cron before amdump to generate a mail warning that backups might
              fail unless corrective action is taken.

              Take care of administrative tasks like finding out  which  tapes
              are  needed  to  restore  a filesystem, forcing hosts to do full
              backups of selected disks and looking at schedule balance infor-

       amtape Take  care  of tape changer control operations like loading par-
              ticular tapes, ejecting tapes  and  scanning  the  tape  storage

              Check AMANDA backup tapes for errors.

              Delete a tape from the AMANDA databases.

              Report the status of a running or completed amdump.

              Display a chart of hosts and file systems backed up every run.

       amplot Generate  utilization  plots of AMANDA runs for performance tun-

              Generate an AMANDA summary E-mail report.

       amtoc  Generate table of content files for AMANDA tapes.

              Verify every tape  AMANDA  knows  about  is  consistent  in  the

              Look up parameters in the AMANDA configuration file.


       There  are three user-editable files that control the behavior of AMAN-
       DA. The first is amanda.conf, the main configuration file. It  contains
       parameters  to  customize  AMANDA  for the site. Second is the disklist
       file, which lists hosts and disk partitions to back up.  Third  is  the
       tapelist file, which lists tapes that are currently active. These files
       are described in more detail in the following sections.

       All files are stored  in  individual  configuration  directories  under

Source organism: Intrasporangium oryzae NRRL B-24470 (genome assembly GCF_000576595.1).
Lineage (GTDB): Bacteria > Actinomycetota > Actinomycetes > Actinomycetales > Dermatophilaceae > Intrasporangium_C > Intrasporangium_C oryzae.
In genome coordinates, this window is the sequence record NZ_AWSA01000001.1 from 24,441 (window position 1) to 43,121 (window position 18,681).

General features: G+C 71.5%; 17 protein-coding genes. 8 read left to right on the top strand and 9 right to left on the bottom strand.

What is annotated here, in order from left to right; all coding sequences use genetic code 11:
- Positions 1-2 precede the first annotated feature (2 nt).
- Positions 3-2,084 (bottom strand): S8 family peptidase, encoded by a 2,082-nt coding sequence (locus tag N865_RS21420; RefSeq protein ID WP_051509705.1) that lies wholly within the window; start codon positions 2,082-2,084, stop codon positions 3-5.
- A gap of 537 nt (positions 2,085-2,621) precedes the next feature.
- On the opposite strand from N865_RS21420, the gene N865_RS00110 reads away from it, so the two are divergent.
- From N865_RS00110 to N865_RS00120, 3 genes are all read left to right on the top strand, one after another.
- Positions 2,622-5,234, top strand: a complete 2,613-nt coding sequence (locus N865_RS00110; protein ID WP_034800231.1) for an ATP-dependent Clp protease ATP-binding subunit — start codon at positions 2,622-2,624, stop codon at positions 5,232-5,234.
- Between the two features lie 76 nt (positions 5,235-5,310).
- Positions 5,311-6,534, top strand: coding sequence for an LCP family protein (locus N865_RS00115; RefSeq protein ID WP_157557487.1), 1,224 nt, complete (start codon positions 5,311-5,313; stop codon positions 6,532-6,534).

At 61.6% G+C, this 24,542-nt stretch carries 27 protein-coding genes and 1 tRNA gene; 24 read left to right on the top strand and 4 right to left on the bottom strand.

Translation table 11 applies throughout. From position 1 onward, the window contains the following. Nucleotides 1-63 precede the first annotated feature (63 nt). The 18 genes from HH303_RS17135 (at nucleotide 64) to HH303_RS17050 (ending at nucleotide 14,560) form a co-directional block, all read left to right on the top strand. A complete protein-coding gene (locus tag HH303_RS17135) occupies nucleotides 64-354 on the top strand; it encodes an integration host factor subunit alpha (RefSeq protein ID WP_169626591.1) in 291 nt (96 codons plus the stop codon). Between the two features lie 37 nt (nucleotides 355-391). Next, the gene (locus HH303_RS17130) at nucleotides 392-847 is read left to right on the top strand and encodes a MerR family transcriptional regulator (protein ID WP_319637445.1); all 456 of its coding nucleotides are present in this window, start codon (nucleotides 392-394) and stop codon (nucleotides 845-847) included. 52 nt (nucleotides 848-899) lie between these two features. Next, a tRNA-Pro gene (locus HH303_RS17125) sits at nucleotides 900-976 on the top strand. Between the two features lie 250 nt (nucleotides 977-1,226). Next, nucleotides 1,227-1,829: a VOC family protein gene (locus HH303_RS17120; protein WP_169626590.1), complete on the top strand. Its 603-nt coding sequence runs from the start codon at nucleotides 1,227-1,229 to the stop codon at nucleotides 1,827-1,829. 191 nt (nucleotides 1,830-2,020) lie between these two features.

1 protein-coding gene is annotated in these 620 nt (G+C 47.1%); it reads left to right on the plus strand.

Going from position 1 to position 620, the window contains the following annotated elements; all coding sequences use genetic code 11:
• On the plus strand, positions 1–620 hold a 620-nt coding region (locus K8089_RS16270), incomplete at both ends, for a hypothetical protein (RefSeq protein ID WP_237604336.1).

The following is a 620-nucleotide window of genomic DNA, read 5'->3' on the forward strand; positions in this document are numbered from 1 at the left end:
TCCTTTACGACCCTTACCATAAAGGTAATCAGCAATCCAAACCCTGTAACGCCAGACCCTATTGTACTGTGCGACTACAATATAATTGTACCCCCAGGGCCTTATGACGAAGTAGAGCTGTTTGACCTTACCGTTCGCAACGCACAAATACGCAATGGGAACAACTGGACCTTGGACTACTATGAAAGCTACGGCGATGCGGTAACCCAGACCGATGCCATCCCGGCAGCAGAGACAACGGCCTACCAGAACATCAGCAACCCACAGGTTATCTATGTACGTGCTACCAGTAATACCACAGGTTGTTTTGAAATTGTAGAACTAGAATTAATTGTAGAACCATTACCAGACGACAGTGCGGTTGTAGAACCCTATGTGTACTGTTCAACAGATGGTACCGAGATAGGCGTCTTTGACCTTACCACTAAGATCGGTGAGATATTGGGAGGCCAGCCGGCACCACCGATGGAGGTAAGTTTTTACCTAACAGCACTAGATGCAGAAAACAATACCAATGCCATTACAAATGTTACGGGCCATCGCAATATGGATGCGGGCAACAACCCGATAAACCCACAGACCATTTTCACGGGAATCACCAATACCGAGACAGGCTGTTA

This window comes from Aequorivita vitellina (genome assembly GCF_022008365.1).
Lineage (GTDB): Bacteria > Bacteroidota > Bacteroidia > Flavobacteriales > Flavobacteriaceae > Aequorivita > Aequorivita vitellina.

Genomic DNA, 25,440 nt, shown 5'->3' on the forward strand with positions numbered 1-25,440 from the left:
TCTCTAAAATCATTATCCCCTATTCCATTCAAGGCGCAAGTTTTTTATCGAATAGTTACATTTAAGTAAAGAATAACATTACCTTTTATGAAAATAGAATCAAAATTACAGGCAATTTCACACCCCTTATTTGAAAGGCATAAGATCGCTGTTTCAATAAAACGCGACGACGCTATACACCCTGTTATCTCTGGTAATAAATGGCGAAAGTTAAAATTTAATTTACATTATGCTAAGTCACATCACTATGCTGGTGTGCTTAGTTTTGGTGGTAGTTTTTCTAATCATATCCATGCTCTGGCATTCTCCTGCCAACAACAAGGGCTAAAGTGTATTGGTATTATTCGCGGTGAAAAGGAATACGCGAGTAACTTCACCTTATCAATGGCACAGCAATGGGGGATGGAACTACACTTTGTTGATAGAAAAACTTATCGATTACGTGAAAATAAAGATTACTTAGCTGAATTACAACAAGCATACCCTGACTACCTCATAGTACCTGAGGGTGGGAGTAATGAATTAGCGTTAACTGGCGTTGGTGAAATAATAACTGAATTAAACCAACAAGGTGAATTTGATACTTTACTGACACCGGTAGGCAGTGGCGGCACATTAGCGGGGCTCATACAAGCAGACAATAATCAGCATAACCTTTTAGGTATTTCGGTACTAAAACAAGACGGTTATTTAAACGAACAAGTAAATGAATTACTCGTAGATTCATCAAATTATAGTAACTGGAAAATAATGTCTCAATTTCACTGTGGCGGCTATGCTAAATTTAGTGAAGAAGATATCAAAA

/usr/local/etc/amanda/. A site will often have more than one configura-
       tion. For example, it might have a normal  configuration  for  everyday
       backups and an archive configuration for infrequent full archival back-
       ups. The configuration files would be stored under directories /usr/lo-
       cal/etc/amanda/normal/  and /usr/local/etc/amanda/archive/, respective-
       ly. Part of the job of an AMANDA administrator is to  create,  populate
       and maintain these directories.

       All  log and database files generated by AMANDA go in corresponding di-
       rectories somewhere. The exact location is  controlled  by  entries  in
       amanda.conf. A typical location would be under /var/adm/amanda. For the
       above example,  the  files  might  go  in  /var/adm/amanda/normal/  and

       As  log files are no longer needed (no longer contain relevant informa-
       tion), AMANDA cycles them out in various ways, depending on the type of

       Detailed  information  about  amdump runs are stored in files named am-
       dump.NN where NN is a sequence number, with 1  being  the  most  recent
       file.  Amdump  rotates  these  files each run, keeping roughly the last
       tapecycle (see below) worth of them.

       The file used by  amreport  to  generate  the  mail  summary  is  named
       log.YYYYMMDD.NN where YYYYMMDD is the datestamp of the start of the am-